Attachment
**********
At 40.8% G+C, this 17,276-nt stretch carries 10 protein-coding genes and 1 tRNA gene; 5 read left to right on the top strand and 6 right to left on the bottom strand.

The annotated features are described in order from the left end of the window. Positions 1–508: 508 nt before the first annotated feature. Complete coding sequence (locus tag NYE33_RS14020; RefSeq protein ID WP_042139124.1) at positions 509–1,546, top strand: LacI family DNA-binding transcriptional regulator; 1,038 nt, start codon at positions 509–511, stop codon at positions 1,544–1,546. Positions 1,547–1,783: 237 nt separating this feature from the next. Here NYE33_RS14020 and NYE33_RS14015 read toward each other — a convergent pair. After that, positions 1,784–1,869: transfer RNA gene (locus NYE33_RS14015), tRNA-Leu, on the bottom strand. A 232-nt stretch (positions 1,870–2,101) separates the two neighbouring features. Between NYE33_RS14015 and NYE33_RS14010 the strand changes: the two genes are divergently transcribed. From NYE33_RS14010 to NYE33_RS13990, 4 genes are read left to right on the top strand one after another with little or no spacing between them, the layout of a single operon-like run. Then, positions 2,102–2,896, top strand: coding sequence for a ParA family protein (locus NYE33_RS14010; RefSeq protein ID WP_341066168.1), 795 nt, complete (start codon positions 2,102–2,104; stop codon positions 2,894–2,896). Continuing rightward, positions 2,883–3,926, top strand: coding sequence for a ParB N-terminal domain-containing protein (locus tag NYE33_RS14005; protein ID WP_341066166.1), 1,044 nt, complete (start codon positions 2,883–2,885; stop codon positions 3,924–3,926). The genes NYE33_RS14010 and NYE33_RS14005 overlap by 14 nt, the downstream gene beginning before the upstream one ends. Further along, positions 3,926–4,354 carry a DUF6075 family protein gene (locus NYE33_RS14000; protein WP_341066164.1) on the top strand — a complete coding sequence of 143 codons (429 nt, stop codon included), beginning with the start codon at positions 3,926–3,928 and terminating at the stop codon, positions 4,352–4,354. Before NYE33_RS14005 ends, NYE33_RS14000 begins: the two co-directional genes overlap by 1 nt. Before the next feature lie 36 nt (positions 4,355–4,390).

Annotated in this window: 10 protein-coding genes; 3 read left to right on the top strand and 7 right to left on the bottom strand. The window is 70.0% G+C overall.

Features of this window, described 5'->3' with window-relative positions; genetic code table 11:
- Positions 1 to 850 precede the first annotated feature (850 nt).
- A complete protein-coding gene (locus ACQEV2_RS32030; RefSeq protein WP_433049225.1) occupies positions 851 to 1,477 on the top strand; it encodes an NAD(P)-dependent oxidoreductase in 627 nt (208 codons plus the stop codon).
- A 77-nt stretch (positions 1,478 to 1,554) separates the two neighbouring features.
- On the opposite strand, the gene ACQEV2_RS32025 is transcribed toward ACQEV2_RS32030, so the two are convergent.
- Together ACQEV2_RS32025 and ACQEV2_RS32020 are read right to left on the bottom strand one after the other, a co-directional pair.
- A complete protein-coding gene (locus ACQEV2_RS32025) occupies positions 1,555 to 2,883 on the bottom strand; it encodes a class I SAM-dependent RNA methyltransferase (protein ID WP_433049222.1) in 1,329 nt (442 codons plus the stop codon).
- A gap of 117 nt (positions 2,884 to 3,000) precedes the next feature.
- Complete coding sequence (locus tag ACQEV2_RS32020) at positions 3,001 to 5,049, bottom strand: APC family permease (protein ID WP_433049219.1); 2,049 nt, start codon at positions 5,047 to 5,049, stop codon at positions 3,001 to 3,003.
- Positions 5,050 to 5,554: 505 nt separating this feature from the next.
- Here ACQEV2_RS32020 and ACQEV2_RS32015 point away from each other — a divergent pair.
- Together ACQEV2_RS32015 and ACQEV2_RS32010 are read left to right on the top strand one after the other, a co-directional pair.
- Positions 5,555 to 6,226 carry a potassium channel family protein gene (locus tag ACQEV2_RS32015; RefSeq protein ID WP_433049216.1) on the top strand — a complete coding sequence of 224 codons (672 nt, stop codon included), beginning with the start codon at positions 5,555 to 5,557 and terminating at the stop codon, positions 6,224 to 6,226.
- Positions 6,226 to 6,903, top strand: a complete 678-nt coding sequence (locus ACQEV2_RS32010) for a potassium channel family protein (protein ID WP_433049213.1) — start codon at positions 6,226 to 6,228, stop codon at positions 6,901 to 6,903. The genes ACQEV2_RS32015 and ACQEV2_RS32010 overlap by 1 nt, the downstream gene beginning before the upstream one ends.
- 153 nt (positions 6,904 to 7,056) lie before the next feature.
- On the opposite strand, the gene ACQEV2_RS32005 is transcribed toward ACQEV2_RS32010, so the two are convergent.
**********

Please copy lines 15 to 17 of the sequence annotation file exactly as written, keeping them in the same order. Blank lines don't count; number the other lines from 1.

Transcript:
- Together ACQEV2_RS32015 and ACQEV2_RS32010 are read left to right on the top strand one after the other, a co-directional pair.
- Positions 5,555 to 6,226 carry a potassium channel family protein gene (locus tag ACQEV2_RS32015; RefSeq protein ID WP_433049216.1) on the top strand — a complete coding sequence of 224 codons (672 nt, stop codon included), beginning with the start codon at positions 5,555 to 5,557 and terminating at the stop codon, positions 6,224 to 6,226.
- Positions 6,226 to 6,903, top strand: a complete 678-nt coding sequence (locus ACQEV2_RS32010) for a potassium channel family protein (protein ID WP_433049213.1) — start codon at positions 6,226 to 6,228, stop codon at positions 6,901 to 6,903. The genes ACQEV2_RS32015 and ACQEV2_RS32010 overlap by 1 nt, the downstream gene beginning before the upstream one ends.